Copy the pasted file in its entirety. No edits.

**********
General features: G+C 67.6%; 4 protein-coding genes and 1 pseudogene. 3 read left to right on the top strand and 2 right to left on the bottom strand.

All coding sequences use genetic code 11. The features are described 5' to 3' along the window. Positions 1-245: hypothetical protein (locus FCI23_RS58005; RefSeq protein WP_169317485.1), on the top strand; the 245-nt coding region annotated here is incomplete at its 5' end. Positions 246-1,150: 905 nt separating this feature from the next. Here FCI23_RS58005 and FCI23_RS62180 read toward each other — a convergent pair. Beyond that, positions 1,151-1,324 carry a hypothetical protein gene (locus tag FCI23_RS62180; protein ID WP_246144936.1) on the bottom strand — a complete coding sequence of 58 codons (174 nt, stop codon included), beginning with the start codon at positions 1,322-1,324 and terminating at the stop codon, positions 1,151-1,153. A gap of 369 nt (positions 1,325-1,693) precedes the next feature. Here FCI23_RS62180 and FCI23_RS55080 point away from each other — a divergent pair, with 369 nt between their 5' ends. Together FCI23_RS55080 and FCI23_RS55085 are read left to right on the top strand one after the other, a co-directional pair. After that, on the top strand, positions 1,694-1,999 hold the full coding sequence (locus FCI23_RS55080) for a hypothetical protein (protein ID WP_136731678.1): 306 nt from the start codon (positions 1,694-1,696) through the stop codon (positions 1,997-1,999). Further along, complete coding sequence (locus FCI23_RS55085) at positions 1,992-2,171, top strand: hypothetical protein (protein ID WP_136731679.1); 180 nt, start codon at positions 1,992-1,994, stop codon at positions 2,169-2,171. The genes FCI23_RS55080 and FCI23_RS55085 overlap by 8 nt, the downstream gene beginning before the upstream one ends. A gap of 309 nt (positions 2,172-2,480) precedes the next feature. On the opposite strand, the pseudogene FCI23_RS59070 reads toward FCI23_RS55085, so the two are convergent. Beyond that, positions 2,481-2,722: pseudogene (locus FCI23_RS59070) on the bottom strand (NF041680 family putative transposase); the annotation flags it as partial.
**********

General features: G+C 67.6%; 4 protein-coding genes and 1 pseudogene. 3 read left to right on the top strand and 2 right to left on the bottom strand.

All coding sequences use genetic code 11. The features are described 5' to 3' along the window. Positions 1-245: hypothetical protein (locus FCI23_RS58005; RefSeq protein WP_169317485.1), on the top strand; the 245-nt coding region annotated here is incomplete at its 5' end. Positions 246-1,150: 905 nt separating this feature from the next. Here FCI23_RS58005 and FCI23_RS62180 read toward each other — a convergent pair. Beyond that, positions 1,151-1,324 carry a hypothetical protein gene (locus tag FCI23_RS62180; protein ID WP_246144936.1) on the bottom strand — a complete coding sequence of 58 codons (174 nt, stop codon included), beginning with the start codon at positions 1,322-1,324 and terminating at the stop codon, positions 1,151-1,153. A gap of 369 nt (positions 1,325-1,693) precedes the next feature. Here FCI23_RS62180 and FCI23_RS55080 point away from each other — a divergent pair, with 369 nt between their 5' ends. Together FCI23_RS55080 and FCI23_RS55085 are read left to right on the top strand one after the other, a co-directional pair. After that, on the top strand, positions 1,694-1,999 hold the full coding sequence (locus FCI23_RS55080) for a hypothetical protein (protein ID WP_136731678.1): 306 nt from the start codon (positions 1,694-1,696) through the stop codon (positions 1,997-1,999). Further along, complete coding sequence (locus FCI23_RS55085) at positions 1,992-2,171, top strand: hypothetical protein (protein ID WP_136731679.1); 180 nt, start codon at positions 1,992-1,994, stop codon at positions 2,169-2,171. The genes FCI23_RS55080 and FCI23_RS55085 overlap by 8 nt, the downstream gene beginning before the upstream one ends. A gap of 309 nt (positions 2,172-2,480) precedes the next feature. On the opposite strand, the pseudogene FCI23_RS59070 reads toward FCI23_RS55085, so the two are convergent. Beyond that, positions 2,481-2,722: pseudogene (locus FCI23_RS59070) on the bottom strand (NF041680 family putative transposase); the annotation flags it as partial.